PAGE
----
NCF Nation: Larry Black Jr.

Spring Q&A: Indiana's Kevin Wilson

February, 28, 2013
2/28/13
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There's reason to be cautiously optimistic about Indiana football in 2013. The Hoosiers improved their wins total last fall by three and amazingly in November found themselves in contention to represent the Leaders Division at the Big Ten title game. All but three starters return, including the playmakers from an offense that finished second in the Big Ten. Quarterback Tre Roberson has recovered from a broken leg and will compete to reclaim his starting job this spring. The schedule features eight home games for just the second time in team history. IU isn't without major concerns, namely a defense that hasn't consistently stopped anyone for more than a decade and recently lost co-coordinator Mike Ekeler to USC. The team only went 4-8 in 2012 and must build much better depth at several positions, starting in spring ball, which kicks off Saturday.

ESPN.com caught up with IU head coach Kevin Wilson to discuss the spring.

What's the big theme for your team entering the spring?

Kevin Wilson: We've got enough guys back, we're stronger, we're mature, we understand each other and understand the standard. We've just got to continue to work at a higher level. When you're not mentally or physically as strong as you want to be, you've got to gain on it. There's different levels of that. It's nice that we get a lot of guys back, but you start over. We are starting over at a better spot because a lot of guys are back. We're building a foundation to play better football next year.

Where would you like to be from a depth standpoint by the end of the spring?

KW: Everybody's got depth issues and we could be better in certain areas, but we only lose about four or five guys who really played [in 2012]. We've got a lot of what's back, and we've got, on paper, a nice recruiting class that will help, but really it's not about the depth as much as it's about competition. Guys are pushing guys to be on the field. We've got a lot of guys back who have been second-teamers and the first-teamer [ahead of them] is back. Now how do you push that first-teamer and beat him him out? A great example is at quarterback. We've got three guys that have all played, they've all played kind of well, their stats are OK, but we haven't won a lot of games. There's really not a proven winner. We've got guys that look like they can do OK, but they haven't proven they can win at a high level of Big Ten football. I think that will be an awesome competition. We want to see that across the board.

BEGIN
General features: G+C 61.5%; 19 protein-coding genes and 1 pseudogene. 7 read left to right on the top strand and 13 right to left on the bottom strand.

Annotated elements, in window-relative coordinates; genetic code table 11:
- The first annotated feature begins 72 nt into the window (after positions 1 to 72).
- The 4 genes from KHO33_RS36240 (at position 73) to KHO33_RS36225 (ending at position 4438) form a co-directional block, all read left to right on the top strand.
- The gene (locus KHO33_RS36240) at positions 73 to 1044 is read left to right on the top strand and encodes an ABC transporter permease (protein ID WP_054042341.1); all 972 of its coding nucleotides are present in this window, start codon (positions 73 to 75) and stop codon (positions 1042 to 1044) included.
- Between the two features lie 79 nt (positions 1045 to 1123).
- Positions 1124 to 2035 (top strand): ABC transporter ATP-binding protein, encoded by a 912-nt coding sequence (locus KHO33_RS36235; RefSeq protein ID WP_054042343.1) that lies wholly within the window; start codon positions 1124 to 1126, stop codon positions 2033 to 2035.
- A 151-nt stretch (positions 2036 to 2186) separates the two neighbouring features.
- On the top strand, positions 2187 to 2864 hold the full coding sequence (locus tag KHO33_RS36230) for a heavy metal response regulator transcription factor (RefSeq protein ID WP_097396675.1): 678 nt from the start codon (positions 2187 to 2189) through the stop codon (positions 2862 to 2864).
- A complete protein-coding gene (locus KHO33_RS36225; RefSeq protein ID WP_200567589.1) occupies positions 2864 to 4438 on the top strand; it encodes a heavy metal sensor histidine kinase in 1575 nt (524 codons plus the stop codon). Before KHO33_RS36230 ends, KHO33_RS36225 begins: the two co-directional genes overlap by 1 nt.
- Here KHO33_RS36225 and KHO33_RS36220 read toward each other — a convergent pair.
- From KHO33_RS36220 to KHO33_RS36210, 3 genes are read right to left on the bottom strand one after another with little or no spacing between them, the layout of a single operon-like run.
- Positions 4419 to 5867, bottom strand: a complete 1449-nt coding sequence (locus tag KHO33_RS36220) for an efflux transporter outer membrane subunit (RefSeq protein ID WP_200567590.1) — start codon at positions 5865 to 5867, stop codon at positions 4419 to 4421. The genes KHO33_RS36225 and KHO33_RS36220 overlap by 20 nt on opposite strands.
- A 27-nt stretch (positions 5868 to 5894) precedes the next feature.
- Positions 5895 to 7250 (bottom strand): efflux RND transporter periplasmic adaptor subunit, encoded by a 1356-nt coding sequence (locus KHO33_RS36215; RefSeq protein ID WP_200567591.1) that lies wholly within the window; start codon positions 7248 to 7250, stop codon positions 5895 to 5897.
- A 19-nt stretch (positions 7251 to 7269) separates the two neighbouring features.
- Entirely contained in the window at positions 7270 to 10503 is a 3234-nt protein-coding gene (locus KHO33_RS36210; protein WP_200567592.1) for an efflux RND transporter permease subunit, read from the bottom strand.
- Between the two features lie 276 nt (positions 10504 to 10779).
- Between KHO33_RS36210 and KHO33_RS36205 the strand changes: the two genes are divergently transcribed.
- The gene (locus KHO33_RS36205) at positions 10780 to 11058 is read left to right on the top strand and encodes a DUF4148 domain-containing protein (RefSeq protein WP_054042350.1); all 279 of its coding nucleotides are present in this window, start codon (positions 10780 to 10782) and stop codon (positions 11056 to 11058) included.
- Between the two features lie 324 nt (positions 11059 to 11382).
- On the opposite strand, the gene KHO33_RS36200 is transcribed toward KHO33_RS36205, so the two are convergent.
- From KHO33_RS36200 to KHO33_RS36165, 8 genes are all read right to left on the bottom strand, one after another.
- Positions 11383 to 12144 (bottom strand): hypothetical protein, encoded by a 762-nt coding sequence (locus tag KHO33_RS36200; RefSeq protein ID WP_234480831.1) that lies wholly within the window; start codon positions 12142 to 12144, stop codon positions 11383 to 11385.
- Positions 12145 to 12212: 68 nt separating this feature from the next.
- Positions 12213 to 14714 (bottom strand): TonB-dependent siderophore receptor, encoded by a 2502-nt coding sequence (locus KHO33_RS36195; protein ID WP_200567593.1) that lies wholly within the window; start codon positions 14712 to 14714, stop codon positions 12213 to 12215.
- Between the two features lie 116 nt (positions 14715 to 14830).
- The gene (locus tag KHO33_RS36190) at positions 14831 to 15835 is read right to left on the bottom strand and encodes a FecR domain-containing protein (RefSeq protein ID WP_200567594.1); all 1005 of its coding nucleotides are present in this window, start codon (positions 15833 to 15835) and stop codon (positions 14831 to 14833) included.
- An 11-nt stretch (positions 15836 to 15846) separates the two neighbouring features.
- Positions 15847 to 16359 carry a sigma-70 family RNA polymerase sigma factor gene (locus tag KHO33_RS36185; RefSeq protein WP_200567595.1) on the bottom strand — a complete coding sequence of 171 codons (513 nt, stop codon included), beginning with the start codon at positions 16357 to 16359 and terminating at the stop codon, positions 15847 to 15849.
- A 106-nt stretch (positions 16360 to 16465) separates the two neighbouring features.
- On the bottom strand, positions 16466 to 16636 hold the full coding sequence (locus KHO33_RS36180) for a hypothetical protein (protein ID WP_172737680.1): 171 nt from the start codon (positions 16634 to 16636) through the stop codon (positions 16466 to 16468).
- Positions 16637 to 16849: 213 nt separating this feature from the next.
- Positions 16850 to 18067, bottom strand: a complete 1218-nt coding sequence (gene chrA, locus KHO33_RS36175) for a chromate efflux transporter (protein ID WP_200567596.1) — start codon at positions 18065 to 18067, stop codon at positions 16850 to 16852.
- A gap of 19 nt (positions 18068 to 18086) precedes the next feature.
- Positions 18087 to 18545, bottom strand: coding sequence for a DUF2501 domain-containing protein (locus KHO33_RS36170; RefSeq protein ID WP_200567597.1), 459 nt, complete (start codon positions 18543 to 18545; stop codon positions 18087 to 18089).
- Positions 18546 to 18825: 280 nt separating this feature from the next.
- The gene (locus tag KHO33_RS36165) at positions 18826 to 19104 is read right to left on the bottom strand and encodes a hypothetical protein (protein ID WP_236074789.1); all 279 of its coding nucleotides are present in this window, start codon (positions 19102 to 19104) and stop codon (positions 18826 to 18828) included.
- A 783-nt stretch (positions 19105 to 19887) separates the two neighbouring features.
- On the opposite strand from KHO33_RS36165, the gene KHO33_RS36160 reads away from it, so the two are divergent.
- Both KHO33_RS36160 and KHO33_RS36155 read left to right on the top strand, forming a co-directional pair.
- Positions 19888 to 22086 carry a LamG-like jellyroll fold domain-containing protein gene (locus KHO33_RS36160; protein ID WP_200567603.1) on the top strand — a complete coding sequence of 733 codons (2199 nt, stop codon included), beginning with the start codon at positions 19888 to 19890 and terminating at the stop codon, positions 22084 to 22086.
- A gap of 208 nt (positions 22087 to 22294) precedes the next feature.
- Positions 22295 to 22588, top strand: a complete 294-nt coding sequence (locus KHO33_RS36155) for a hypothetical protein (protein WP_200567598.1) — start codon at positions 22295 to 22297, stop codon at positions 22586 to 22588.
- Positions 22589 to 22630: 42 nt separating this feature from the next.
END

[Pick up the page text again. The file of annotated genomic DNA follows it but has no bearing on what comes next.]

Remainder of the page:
[+] EnlargeKevin Wilson
AP Photo/Darron CummingsWith numerous key players returning, Indiana coach Kevin Wilson is optimistic heading into spring workouts.
How do you identify winners in that group or other groups when you're not playing games?

KW: Sometimes you'll see who moves around, who gets the group in the end zone. But that sometimes can be skewed. A guy busts a coverage and a guy scores a touchdown, does that mean the quarterback is a better quarterback? Sometimes it's a play where there's not a good call and he's got to throw it out of bounds and it's a great play because there's nothing open. I just think your body of work, your body language, your leadership skills. Are you the best extension of the coaching staff and what we're trying to do? The game's called football and we put the football in your hands every snap. It's got to be a guy you trust because you give him the game, every game, and say, 'Go play.' Right now, those guys have all had some fair stats, but we want to see winning football played at that position.

How is Tre [Roberson] physically, and what do you expect out of him?

KW: He's been full-go. Right now, we're doing our offseason program, our agility program, and he's full-go. There's no limitations. I don't want him to be tackled, but we don't tackle the quarterbacks anyway, so I would anticipate he'll be out there every day. He's gotten bigger. When he got hurt, he was under 185 [pounds], right around there, and now he's pushing 200 pounds. He's bigger, stronger, looks good running. I don't think he's at full tilt, but every day he gets stronger, every day he gets better and every day he gets more confident. Knock on wood, he should have no limitations, and he'll compete every day with those other two guys [Cameron Coffman and Nate Sudfeld].

You really bring back a lot at wide receiver, running back and tight end. How much competition is there at those other offensive positions?